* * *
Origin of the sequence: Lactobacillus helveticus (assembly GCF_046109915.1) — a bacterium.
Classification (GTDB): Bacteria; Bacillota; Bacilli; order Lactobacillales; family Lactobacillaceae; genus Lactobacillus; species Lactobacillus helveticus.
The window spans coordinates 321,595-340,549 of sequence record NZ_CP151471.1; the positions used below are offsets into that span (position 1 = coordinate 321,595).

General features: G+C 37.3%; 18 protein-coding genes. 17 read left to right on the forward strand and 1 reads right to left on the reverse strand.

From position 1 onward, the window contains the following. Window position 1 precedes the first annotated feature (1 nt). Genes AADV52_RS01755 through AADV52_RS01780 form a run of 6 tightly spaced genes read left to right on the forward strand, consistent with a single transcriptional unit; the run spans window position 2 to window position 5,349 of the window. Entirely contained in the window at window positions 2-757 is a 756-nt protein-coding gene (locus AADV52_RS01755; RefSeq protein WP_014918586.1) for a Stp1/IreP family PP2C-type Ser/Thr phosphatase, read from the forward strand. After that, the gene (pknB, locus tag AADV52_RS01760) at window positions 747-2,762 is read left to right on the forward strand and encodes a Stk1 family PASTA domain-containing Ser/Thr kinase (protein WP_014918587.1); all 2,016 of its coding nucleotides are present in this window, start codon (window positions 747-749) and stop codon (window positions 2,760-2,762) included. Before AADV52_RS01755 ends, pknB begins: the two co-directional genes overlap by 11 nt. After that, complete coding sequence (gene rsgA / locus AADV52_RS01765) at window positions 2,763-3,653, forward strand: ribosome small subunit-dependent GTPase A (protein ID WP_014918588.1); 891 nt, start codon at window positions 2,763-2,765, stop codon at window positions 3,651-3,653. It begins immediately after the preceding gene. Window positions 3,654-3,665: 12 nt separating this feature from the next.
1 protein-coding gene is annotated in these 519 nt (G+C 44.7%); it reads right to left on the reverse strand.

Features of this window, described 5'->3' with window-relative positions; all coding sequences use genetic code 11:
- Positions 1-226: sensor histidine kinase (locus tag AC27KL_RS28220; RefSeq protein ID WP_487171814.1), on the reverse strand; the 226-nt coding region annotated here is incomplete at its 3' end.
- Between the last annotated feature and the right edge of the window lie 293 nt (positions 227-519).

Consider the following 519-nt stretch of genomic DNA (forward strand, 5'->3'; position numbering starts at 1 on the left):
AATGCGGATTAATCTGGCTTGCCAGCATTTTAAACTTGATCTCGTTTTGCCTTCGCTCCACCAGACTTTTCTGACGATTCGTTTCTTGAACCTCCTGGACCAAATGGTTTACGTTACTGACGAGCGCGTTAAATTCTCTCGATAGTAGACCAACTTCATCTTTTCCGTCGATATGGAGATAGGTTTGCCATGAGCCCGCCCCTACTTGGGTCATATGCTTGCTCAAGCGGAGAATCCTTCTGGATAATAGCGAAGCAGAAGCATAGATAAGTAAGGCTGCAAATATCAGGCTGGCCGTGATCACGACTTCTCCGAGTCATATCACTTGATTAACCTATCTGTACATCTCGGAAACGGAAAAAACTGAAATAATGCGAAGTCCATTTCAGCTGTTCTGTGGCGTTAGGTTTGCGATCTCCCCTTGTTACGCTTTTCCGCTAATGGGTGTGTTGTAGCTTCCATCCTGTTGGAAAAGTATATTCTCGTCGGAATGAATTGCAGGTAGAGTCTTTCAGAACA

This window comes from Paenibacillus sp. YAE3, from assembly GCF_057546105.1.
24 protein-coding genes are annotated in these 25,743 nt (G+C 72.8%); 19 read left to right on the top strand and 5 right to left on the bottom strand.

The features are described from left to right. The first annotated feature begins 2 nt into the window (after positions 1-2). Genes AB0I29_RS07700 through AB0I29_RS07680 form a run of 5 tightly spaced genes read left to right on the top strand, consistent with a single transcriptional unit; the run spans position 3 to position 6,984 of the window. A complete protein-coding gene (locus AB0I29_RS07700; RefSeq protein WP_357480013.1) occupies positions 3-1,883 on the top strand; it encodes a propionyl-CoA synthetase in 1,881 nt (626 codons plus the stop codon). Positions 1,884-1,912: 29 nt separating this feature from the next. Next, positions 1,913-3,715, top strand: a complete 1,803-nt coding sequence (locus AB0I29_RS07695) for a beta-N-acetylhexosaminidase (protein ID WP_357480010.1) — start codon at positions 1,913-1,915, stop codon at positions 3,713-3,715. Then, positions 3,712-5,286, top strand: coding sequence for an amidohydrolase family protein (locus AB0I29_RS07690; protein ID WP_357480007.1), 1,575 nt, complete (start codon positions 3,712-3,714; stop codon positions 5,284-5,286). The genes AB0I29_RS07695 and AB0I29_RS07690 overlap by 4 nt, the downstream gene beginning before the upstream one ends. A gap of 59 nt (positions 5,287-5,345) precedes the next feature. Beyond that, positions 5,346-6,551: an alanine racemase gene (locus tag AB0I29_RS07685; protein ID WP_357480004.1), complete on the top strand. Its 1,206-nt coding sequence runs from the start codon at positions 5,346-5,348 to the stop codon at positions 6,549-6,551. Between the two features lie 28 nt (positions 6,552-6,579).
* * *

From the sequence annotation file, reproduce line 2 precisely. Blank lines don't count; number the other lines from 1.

Classification (GTDB): Bacteria; Bacillota; Bacilli; order Lactobacillales; family Lactobacillaceae; genus Lactobacillus; species Lactobacillus helveticus.